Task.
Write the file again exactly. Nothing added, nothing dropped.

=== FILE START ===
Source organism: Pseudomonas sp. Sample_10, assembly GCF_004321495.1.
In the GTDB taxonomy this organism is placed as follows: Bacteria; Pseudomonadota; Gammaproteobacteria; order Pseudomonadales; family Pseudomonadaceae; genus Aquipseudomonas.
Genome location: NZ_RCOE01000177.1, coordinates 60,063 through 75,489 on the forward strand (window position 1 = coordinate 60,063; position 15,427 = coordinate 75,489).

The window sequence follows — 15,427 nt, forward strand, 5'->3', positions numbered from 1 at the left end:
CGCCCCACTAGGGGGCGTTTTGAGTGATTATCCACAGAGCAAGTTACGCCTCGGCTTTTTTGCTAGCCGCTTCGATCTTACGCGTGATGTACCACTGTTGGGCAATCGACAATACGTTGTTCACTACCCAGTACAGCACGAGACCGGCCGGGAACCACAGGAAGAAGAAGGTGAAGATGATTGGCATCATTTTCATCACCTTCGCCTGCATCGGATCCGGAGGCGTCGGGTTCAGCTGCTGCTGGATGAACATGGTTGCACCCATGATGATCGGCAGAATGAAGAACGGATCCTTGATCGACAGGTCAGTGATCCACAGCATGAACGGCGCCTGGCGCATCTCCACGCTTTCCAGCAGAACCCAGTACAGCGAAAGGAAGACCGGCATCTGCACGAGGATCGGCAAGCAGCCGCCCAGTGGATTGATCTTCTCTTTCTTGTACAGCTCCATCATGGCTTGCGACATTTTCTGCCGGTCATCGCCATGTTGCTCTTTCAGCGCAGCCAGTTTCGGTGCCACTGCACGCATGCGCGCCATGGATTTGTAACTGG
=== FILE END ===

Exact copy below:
Source organism: Pseudomonas sp. Sample_10, assembly GCF_004321495.1.
In the GTDB taxonomy this organism is placed as follows: Bacteria; Pseudomonadota; Gammaproteobacteria; order Pseudomonadales; family Pseudomonadaceae; genus Aquipseudomonas.
Genome location: NZ_RCOE01000177.1, coordinates 60,063 through 75,489 on the forward strand (window position 1 = coordinate 60,063; position 15,427 = coordinate 75,489).

The window sequence follows — 15,427 nt, forward strand, 5'->3', positions numbered from 1 at the left end:
CGCCCCACTAGGGGGCGTTTTGAGTGATTATCCACAGAGCAAGTTACGCCTCGGCTTTTTTGCTAGCCGCTTCGATCTTACGCGTGATGTACCACTGTTGGGCAATCGACAATACGTTGTTCACTACCCAGTACAGCACGAGACCGGCCGGGAACCACAGGAAGAAGAAGGTGAAGATGATTGGCATCATTTTCATCACCTTCGCCTGCATCGGATCCGGAGGCGTCGGGTTCAGCTGCTGCTGGATGAACATGGTTGCACCCATGATGATCGGCAGAATGAAGAACGGATCCTTGATCGACAGGTCAGTGATCCACAGCATGAACGGCGCCTGGCGCATCTCCACGCTTTCCAGCAGAACCCAGTACAGCGAAAGGAAGACCGGCATCTGCACGAGGATCGGCAAGCAGCCGCCCAGTGGATTGATCTTCTCTTTCTTGTACAGCTCCATCATGGCTTGCGACATTTTCTGCCGGTCATCGCCATGTTGCTCTTTCAGCGCAGCCAGTTTCGGTGCCACTGCACGCATGCGCGCCATGGATTTGTAACTGG